A fan's guide to Ohio's Hocking Hills State Park
The 87-acre Conkle's Hollow State Nature Preserve featuress 200-foot sandstone cliffs and some up-high vistas of southeast Ohio. It is located near Hocking Hills State Park. (Bob Downing, Akron Beacon Journal, MCT / August 13, 2009)
That's Hocking Hills, with its out-of-Ohio vibe that is very appealing. It is Ohio's best park for natural wonders and its most scenic state park.
The picturesque 2,348-acre park in southeastern Hocking County includes Old Man's Cave, Ash Cave, Cedar Falls, Rock House and Cantwell Cliffs. There are caves, cliffs, waterfalls, gorges, rocks, giant trees, first-rate hiking trails and wild country in the Hocking Hills. It is easily accessible via U.S. 33 about 60 minutes southeast of Columbus.
The state park is surrounded by nearly 10,000 acres of Hocking State Forest. Nearby is Conkle's Hollow, arguably Ohio's most scenic natural area and preserve.
Also nearby is one of Ohio's best-kept secrets: Rockbridge State Nature Preserve off U.S. 33, with a rock arch that is 100 feet long, up to 20 feet wide, about 5 feet thick and standing 50 feet above a rocky gorge. It is the largest stone arch in Ohio.
Hocking Hills is one of Ohio's most popular state parks, attracting more than 2.9 million visitors a year. The area has become a tourist mecca with canoe and all-terrain-vehicle rentals, zip lines, tree climbing, rock climbing, paddling trips and airplane tours.
There are hundreds of overnight cabins with hot tubs and fireplaces, kitchens and cable television. You can also find accommodations in inns, lodges, campgrounds, teepees, chalets, castles, motels and bed and breakfasts.
It's a very civilized area, if that's what you want. You can hire a personal chef who will come to where you are staying to prepare your meal. Personal photographers and massage therapists are also available. Or it can be rustic, if that's your desire.
A favorite place to stay is the Inn and Spa at Cedar Falls. It uses log cabins that date to the 1840s. There is also a spa cabin. But to really see the park, you have to get out of the car and do a little hiking. Not much. But a little.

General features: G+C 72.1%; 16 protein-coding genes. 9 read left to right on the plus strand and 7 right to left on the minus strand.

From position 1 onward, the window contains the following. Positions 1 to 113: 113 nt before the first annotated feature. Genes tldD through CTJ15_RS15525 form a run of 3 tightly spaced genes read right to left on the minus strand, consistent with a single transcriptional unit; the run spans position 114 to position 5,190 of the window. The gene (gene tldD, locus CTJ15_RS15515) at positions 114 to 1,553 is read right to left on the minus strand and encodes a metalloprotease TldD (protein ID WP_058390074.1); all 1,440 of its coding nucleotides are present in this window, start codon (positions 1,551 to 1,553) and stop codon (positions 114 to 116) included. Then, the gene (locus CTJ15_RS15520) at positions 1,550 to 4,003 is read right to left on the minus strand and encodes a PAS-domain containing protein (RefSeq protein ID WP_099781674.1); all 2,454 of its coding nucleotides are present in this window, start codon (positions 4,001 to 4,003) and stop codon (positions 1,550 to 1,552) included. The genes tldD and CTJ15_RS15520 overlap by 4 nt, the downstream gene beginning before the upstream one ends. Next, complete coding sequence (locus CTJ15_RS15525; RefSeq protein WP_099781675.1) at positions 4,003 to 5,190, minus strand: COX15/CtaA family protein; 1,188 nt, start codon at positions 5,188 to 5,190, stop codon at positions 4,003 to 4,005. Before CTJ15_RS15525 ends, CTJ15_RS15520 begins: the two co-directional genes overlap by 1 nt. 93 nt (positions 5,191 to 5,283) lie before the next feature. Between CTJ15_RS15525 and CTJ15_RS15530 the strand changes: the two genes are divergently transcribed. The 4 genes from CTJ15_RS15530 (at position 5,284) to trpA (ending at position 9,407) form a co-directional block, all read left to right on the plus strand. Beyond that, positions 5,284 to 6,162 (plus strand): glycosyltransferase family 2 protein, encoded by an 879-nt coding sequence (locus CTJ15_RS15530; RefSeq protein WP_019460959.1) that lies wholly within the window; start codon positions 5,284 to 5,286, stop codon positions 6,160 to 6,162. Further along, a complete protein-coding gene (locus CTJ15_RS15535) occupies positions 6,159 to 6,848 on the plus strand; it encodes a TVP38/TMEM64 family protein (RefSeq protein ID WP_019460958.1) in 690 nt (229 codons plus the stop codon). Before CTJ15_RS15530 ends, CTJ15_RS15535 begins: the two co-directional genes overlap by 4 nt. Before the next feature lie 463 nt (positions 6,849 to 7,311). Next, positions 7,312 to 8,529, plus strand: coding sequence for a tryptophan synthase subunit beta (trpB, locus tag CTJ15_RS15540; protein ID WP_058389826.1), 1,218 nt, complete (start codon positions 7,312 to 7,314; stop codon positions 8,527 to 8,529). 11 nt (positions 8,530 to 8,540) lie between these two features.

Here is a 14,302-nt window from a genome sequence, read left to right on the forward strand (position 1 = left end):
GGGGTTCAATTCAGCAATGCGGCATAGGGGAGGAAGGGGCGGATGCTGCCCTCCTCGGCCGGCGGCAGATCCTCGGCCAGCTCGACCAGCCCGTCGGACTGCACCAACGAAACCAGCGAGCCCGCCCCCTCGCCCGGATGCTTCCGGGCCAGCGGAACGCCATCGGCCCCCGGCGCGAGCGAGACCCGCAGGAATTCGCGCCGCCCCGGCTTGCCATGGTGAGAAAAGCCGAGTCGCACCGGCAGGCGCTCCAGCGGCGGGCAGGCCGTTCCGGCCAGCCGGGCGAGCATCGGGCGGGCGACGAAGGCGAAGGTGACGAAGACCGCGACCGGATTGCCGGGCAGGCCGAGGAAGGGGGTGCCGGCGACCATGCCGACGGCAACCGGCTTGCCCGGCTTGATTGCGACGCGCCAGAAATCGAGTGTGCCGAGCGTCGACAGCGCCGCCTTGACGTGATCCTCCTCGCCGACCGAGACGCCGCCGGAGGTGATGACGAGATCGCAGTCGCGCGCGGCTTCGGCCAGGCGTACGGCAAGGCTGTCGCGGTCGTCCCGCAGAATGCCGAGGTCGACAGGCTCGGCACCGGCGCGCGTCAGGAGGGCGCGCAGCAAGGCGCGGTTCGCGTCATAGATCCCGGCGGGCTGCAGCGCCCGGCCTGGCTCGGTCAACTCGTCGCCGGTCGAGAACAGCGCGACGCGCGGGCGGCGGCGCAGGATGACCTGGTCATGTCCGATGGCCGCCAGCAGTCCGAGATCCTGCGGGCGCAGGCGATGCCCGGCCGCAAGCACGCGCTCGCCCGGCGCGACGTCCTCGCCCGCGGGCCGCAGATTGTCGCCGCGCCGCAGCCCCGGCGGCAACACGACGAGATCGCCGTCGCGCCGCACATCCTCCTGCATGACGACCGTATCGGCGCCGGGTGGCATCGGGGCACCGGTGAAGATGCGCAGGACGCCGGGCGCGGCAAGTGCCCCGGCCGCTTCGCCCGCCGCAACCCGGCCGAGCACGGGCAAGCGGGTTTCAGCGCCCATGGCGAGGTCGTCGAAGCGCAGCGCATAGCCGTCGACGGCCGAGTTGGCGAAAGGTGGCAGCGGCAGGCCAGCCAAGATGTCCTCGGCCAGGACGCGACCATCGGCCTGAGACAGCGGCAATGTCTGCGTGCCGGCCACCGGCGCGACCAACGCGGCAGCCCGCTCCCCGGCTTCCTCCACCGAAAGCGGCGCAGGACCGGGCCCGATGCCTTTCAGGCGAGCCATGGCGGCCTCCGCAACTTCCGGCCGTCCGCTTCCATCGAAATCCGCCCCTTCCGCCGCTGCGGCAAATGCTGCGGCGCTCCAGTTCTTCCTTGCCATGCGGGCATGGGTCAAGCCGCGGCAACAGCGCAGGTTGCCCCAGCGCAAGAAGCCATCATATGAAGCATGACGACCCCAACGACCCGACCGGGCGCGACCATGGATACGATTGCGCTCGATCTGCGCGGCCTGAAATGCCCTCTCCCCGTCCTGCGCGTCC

What are the key attractions in Hocking Hills State Park? Here are five:
1. Old Man's Cave, off state Route 664 about 11 miles south of U.S. 33, is the park's most-visited site. It is an easy hike of 10 minutes from the first-rate visitor center in the heart of the park. There are seven trails in the area. Some include tunnels and stairways through the rock.
The cave itself is 200 feet long with the look and feel of a rocky amphitheater. It is 50 feet high and the overhang is 75 feet deep. It is made of Blackhand sandstone that is 250 million years old. However, the area was badly damaged in 1998 floods.
The cave gets its name from hermit Richard Rowe, who lived in it in the late 1860s with two dogs. It sits in a half-mile-long hemlock-lined gorge with three waterfalls up to 40 feet tall and picturesque pools. It is a very cool place to explore on a hot summer afternoon. Attractions include Devil's Bathtub, Eagle Rock, Whale in the Wall and the Sphinx Head.
2. Ash Cave off state Route 56 at the southern end of the park is Ohio's largest recessed cave.
Erosion to the 700-foot horseshoe-shaped rock face has created a 100-foot-deep recess and, when conditions are right, a slender 90-foot-high waterfall. It is, I'm convinced, the most impressive natural feature you will find in Ohio.
It was formed when the softer middle stone eroded away, leaving harder and more-resistant layers above and below. Ash piles discovered in the cave indicate that Indians used the site.
The area is handicapped-accessible via a paved trail. It is a short, easy walk.
3. Cedar Falls off state Route 374 is halfway between Old Man's Cave and Ash Cave.
It is generally acknowledged as one of the prettiest and most-photographed waterfalls in Ohio. The water tumbles 50 feet down a sandstone wall on Queer Creek into a pool. In winter, Cedar Falls turns into a giant icicle. In summer, the flow may be a trickle.